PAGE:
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This article is an executive summary of our full report, Trends in IT Security Threats: 2007, which analyzes the 12 categories of computer security threats as shown in Figure 1.
For each category, the full report analyzes the perceived seriousness of each category of computer crime and how threat levels have changed in the last 12 months. In addition, we provide high level statistics on the number of incidents reported for each category.
This information technology risk assessment is based on a survey of over 100 IT security and risk management professionals, conducted by Computer Economics in the fourth quarter of 2006.
Summary of Major Findings
Analysis of these survey results provides insights into how IT professionals perceive the seriousness of 12 categories of information security threats and how these threat levels are changing. Some of these results are encouraging, but some may indicate a gap between perception and reality.
The full report describes these trends and information security statistics in more detail, including the relationships between various types of computer security threats. For each category, we analyze current perceptions of the threat level and how the threat level has changed in the past 12 months. We also analyze the connection between reported number of IT security events and the perceptions of threat levels. Differences in responses based on industry are noted where significant.
Although responses to this survey were received from organizations on every continent, the majority of participants (67%) are based in the U.S. and Canada. Asia and Australia account for 12% of the responses, followed by Europe at 10%. Africa and Central/South America together account for 11% of the responses.
In terms of industry sectors, banking and finance organizations have the largest representation in our sample at 14%. Government and high tech organizations are also well represented, at 11% and 10% respectively. The rest of the participants are from a wide variety of industry types. Job responsibilities of respondents include information security (infosec) management positions such as Chief Security Officer (CSO) and Chief Information Security Officer (CISO); infosec technical professionals; IT management positions, such as CIO; risk management positions, and other executive positions with direct knowledge of their organizations' IT security experiences.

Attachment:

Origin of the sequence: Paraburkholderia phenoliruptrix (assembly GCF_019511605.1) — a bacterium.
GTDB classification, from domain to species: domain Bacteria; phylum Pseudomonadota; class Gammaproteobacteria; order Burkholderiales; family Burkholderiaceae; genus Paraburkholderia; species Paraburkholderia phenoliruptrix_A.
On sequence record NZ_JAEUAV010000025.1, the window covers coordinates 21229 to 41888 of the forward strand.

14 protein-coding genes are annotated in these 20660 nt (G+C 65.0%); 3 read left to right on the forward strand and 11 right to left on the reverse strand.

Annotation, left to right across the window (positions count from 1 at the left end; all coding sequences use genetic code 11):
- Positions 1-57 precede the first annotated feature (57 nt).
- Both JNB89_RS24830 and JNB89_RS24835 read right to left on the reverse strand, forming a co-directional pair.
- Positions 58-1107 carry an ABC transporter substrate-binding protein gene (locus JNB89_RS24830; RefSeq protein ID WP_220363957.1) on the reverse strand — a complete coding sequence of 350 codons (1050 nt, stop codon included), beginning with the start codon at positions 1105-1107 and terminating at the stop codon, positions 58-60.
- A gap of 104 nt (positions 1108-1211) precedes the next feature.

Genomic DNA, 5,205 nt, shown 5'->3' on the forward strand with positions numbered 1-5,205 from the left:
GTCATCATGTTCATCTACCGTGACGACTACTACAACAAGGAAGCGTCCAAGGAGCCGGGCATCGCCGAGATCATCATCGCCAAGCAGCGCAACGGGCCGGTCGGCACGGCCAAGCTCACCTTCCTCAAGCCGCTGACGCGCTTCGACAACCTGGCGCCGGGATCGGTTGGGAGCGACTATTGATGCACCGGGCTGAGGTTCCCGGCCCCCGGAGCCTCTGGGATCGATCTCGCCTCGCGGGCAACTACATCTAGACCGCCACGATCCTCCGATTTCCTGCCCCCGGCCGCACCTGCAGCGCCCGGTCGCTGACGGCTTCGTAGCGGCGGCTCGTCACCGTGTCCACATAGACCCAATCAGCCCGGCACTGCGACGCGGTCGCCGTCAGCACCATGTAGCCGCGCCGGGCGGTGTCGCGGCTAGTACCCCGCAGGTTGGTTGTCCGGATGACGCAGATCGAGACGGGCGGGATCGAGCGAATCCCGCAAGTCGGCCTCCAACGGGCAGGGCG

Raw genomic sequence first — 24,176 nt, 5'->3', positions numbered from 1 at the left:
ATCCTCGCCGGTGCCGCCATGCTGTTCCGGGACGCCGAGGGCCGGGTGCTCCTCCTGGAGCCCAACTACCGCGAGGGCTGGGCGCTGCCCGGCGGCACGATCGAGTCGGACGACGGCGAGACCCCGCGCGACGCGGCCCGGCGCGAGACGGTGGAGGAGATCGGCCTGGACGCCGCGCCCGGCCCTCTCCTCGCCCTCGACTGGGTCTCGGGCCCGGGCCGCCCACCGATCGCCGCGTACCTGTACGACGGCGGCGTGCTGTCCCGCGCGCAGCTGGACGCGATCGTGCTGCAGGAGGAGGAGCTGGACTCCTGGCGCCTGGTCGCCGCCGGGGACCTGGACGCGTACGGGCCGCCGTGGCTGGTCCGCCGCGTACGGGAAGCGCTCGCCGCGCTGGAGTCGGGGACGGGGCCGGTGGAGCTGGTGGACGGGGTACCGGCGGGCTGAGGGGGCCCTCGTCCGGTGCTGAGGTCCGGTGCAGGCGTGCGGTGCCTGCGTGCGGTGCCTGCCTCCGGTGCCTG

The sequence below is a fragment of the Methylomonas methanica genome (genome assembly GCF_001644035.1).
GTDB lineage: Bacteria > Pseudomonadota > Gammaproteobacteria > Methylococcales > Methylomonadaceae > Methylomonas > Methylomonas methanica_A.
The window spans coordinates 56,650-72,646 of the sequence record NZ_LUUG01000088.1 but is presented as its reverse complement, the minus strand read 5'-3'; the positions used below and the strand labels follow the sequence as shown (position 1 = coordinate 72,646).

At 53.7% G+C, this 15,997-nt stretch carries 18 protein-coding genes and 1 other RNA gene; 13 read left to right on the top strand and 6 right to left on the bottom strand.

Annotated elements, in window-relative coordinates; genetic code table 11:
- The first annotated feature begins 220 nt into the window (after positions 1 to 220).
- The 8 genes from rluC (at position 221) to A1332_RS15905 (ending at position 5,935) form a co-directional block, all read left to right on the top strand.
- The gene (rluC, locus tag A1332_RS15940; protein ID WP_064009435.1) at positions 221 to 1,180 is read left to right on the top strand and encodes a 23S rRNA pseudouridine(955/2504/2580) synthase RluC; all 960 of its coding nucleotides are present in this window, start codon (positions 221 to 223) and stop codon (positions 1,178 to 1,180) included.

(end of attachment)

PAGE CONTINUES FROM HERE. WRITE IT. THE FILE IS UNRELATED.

In selecting the sample for this survey, we paid special attention to the size of the organization, so that the respondents would be dominated by companies with over 100 employees. The largest group comprises organizations with 100 to 1,000 employees (38%). Nearly 30% of the respondents come from organizations with 1,000 to 5,000 employees. Another 20% of the respondents come from companies with over 5,000 employees. Organizations with less than 100 employees only comprise 13% of the sample.
Table of Contents
List of Figures
Figure 1: Computer Economics Categories of IT Security Threats
Figure 2: IT Security Threats Ranked by Seriousness
Figure 3: Change in Threat Levels Over Past 12 Months
Figure 4: Seriousness of Malware Attacks
Figure 5: Malware: Change in Threat Level in Past Year
Figure 6: Seriousness of Phishing Attacks
Figure 7: Phishing: Change in Threat Level in Past Year
Figure 8: Seriousness of Pharming Attacks
Figure 9: Pharming: Change in Threat Level in Past Year
Figure 10: Seriousness of Spam Attacks
Figure 11: Spam: Change in Threat Level in Past Year
Figure 12: Seriousness of Denial of Service Attacks
Figure 13: Denial of Service: Change in Threat Level in Past Year
Figure 14: Seriousness of Unauthorized Access by Outsiders
Figure 15: Unauthorized Access by Outsiders: Change in Threat Level in Past Year
Figure 16: Seriousness of Vandalism/Sabotage
Figure 17: Vandalism/Sabotage: Change in Threat Level in Past Year
Figure 18: Seriousness of Extortion Attempts
Figure 19: Extortion Attempts: Change in Threat Level in Past Year
Figure 20: Seriousness of Fraudulent Transactions
Figure 21: Fraudulent Transactions: Change in Threat Level in Past Year
Figure 22: Seriousness of Physical Loss of Computing Devices and Storage
Figure 23: Physical Loss: Change in Threat Level in Past Year
Figure 24: Seriousness of Unauthorized Access by Insiders
Figure 25: Unauthorized Access by Insiders: Change in Threat Level in Past Year
Figure 26: Seriousness of Insider Misuse
Figure 27: Insider Misuse: Change in Threat Level in Past Year
Figure 28: Respondents by Location
Figure 29: Respondents by Industry
Figure 30: Respondents by Number of Employees
This Research Byte is a brief overview of our report on this subject, Trends in IT Security Threats: 2007, which provides useful input to an organization's overall information security risk management program. The full report is available at no charge for Computer Economics clients, or it may be purchased by non-clients directly from our website at https://www.computereconomics.com/article.cfm?id=1212 (click for pricing).